So far, no function or interaction has been attributed to the DysF, FerI, FerA or FerB domains in the ferlins. The highly conserved region preceding C2 D that is present in dysferlin, myoferlin and Fer1L5 has been termed DysF according to the SMART database, but is not annotated as a conserved/identifiable domain by the Pfam database. In contrast, the FerA, FerB and FerI regions are classified as domains by Pfam but not by SMART. Our analysis of metazoan phyla suggests all should be considered as domain units with potential function due to high conservation across orthologs and paralogs.

FerA and FerB

The FerA domain of 66 amino acids in length and FerB domain of 76 amino acids in length occur midway between C2C and C2 D, and do not overlap with SMART's classification of the DysF domain. Both domains are unique to ferlin proteins, and show significant conservation of secondary structure elements as well as sequence conservation (Figures 4 and 5). Interestingly, FerB is conserved in all ferlins while FerA is only found in DysF containing ferlins (Type 1), suggesting FerA and DysF may have complementary or additive function.
Figure 4

FerA multiple sequence alignment. FerA domain alignment of representative species from each phylum. The alignment was colored using CHROMA. Red bars indicate helix secondary structure prediction scoring above 8 using Jnet.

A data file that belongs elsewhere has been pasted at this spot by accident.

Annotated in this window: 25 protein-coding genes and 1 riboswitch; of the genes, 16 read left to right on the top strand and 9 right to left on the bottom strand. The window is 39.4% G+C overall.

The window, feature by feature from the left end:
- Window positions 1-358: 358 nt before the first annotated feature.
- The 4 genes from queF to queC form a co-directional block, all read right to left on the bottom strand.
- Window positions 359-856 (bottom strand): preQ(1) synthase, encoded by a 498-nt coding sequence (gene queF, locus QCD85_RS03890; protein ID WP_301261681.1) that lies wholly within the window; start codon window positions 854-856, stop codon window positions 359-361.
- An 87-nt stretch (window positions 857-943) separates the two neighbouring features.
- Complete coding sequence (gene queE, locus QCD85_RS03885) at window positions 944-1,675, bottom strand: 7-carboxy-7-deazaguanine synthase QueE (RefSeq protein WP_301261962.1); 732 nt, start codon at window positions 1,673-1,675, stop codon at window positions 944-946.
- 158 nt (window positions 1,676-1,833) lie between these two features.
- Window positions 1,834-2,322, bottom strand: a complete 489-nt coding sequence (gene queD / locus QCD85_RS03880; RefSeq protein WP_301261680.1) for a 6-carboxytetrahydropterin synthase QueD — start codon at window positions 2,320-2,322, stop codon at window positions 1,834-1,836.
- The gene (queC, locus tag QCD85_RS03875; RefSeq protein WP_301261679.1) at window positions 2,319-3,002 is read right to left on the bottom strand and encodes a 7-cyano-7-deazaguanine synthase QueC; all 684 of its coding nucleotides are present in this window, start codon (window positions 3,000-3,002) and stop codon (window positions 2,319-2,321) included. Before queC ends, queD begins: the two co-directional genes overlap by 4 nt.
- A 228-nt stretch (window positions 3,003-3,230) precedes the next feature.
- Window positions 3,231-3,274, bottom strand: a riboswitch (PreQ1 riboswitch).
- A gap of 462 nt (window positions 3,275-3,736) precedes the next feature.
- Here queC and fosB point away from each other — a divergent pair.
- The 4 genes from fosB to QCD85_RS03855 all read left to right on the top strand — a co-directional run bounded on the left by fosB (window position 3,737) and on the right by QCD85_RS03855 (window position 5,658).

Figure 5

FerB multiple sequence alignment. FerB domain alignment of representative species from each phylum. The alignment was colored using CHROMA. Orange bars indicate beta strand secondary structure prediction scoring above 7 in Jnet.

FerI and DysF

The FerI and DysF domains are of particular interest as both have been identified in ferlin-like proteins of unicellular eukaryotes. The FerI domain, but not the DysF domain, was discovered in ferlin-like proteins of protozoan Apicomplexan parasites Plasmodium (malaria), Theileria [Genbank:XP_765088] (East Coast fever), Babesia [Genbank:XP_001610088] (tick fever) and Toxoplasma [Genbank:XP_002364209] (toxoplasmosis) (data not shown), that account for significant worldwide mortality and morbidity amongst humans and livestock. Similar to the metazoan ferlins, the FerI domains in these Apicomplexan parasites are sandwiched closely between two C2 domains. This could suggest that the C2-FerI-C2 motif functions as a single entity and may have a fundamental function shared between metazoan and protozoan putative ferlins.